Primary school: the place where children spend their days learning key skills, making friends, writing in books, working together, and slowly preparing for the big wide world. Dance has always been a way to let children express themselves and celebrate creativity, but why is it so important in primary school?
From our own primary school days, we all remember the brightly decorated walls, the multi-coloured books, too-cold halls and row upon row of lunchboxes. The playground games, sports fields, forgotten gym kits and lost property clothes. Back when we were in school, PE was the hour or so each week in which we took part in physical activity, from gym to dance to football and hockey. It was separate from other subjects, and especially in the pre-digital age, it remained the task of the teacher to inspire a classroom full of children to get moving. This often meant that subjects like dance fell by the wayside: if a teacher hated busting a move, it was back to the athletics track.
Now, how things have changed: in the digital age, teachers have access to products that allow them to take a break as children learn from professionals. Our new teaching tool, Street Dance Superstars, is tailored for primary school key stages and teaches the dance class for you. For teachers who already love to dance, they can join in with the class and eventually lead the lessons themselves. For those who would rather train for an Ironman than dance in front of students, the professional dancers in each video give all the instructions necessary for the kids to enjoy an engaging, inclusive dance class. It’s accessible, it’s fun, and it invites children of all abilities to fall in love with physical activity.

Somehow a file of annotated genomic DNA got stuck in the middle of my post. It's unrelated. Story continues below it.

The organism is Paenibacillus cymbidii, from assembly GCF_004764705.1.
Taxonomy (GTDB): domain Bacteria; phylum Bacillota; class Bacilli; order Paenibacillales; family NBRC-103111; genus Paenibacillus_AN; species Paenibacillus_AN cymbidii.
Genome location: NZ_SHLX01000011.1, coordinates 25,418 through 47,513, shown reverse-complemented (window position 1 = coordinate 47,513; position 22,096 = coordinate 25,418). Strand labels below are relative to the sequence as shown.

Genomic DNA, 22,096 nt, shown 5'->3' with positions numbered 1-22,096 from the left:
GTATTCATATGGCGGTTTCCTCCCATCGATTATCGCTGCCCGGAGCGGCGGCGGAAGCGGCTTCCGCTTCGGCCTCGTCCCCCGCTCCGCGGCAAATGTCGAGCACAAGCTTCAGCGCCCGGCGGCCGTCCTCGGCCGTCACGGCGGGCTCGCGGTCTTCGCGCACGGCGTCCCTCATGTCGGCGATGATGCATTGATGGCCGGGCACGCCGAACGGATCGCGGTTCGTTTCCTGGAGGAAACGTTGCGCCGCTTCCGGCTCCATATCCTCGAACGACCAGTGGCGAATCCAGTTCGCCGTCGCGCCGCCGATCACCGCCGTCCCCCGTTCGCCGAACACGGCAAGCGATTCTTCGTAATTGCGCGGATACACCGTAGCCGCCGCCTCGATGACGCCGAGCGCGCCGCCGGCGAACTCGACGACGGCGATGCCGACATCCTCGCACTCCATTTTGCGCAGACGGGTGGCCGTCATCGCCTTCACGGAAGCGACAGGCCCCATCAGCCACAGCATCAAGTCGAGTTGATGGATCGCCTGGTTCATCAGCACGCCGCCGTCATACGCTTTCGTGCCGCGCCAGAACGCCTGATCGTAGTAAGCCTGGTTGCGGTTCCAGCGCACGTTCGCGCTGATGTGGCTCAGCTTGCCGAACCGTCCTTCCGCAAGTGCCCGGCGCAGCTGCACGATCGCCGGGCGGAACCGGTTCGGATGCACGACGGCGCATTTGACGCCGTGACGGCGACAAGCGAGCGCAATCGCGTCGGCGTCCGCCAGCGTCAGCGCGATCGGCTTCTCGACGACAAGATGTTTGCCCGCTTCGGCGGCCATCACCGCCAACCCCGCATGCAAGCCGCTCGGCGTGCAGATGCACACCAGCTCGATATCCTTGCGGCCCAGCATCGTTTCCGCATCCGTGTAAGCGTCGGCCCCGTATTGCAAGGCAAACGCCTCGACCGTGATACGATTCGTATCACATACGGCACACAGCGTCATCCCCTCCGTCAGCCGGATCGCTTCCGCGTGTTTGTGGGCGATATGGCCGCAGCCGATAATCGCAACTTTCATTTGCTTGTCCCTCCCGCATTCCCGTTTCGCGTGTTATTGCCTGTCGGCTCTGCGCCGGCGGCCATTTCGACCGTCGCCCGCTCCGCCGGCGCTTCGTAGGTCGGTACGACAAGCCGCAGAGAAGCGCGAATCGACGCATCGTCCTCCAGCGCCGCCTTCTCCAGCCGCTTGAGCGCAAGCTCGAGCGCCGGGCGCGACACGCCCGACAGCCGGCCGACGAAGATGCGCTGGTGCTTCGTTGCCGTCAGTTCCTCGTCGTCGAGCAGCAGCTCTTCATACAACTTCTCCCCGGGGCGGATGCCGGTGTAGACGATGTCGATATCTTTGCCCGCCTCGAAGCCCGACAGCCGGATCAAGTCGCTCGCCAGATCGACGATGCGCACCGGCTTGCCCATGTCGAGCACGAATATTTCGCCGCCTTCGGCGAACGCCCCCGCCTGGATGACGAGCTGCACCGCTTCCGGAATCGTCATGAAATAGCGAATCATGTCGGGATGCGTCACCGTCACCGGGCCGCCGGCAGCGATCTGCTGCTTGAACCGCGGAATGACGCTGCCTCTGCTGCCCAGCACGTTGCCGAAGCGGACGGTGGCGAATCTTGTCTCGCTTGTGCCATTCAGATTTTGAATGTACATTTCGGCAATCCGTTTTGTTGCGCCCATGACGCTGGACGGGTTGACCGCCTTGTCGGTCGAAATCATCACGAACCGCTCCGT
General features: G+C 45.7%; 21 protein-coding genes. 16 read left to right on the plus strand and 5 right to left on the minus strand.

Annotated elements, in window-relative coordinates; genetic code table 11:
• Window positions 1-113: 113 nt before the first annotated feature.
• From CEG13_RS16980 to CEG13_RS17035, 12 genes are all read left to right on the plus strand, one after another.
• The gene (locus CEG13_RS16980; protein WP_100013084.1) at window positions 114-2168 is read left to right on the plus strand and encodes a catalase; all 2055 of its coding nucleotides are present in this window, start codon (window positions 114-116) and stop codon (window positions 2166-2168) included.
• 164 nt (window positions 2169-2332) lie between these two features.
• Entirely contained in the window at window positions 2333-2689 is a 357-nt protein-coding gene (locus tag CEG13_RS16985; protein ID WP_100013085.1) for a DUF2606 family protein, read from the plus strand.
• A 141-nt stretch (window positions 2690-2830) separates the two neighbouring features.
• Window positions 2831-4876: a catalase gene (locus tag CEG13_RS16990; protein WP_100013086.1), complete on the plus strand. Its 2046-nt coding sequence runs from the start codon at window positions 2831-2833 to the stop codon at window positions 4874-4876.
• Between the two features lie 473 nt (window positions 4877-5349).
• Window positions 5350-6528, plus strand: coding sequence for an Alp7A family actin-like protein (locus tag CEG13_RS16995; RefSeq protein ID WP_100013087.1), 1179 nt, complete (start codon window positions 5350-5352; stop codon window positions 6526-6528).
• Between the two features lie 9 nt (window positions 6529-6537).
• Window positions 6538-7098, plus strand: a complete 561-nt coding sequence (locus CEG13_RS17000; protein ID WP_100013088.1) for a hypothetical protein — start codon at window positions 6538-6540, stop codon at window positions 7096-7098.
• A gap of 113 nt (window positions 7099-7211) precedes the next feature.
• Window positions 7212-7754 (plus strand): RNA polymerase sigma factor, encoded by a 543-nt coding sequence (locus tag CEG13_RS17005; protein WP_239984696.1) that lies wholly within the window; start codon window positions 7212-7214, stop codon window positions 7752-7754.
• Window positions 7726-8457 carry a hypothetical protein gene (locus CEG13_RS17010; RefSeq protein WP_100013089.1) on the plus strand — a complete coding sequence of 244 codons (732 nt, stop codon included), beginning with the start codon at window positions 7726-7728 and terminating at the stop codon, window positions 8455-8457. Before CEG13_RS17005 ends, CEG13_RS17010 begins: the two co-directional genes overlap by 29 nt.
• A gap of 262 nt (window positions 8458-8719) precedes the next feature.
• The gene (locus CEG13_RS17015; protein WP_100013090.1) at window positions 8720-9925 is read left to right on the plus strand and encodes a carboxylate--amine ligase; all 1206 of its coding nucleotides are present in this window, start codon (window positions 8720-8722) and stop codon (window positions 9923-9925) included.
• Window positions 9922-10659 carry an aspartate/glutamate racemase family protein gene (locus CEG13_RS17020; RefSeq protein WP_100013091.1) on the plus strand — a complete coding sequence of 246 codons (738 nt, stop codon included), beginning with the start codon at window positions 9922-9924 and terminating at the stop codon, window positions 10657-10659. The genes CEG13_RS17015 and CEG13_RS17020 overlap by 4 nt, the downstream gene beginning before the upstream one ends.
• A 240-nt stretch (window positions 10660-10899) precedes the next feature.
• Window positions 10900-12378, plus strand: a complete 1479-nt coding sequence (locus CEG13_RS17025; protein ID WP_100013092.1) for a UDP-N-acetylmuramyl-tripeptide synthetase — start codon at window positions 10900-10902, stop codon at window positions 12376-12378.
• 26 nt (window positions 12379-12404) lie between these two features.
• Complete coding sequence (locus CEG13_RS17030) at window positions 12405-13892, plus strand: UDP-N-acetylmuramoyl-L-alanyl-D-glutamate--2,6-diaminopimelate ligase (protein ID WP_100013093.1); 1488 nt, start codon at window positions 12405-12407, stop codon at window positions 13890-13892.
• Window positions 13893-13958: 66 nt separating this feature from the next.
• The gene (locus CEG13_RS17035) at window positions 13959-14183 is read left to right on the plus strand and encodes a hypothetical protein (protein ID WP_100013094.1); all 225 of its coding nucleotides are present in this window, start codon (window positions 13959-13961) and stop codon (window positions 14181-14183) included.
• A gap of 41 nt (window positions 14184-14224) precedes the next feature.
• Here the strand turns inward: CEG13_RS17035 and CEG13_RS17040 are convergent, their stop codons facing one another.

Not only that, but street dance can be used for the new movement breaks encouraged by teaching organisations such as the Thrive Approach. Unheard of back in our day, the movement breaks Thrive suggest get children up and about in the classroom every day, as they engage in a quick physical exercise to get the blood pumping. This not only improves mood of the children, it also stimulates brain activity, all while contributing to children’s physical and mental wellbeing. The benefits are abundant: obviously dance gets the children moving, concentrating, exercising, but it also teaches determination, passion, and above all, confidence.
All in all, bringing dance into the classroom helps achieve the long-term goal of developing healthy, confident individuals. Whether that’s through daily movement breaks, or through building self-esteem in PE class, children can progress their street dance ability in an accessible, interactive setting. We love to see more and more active classrooms welcoming street dance, and we can’t wait to fully launch our new teaching product.
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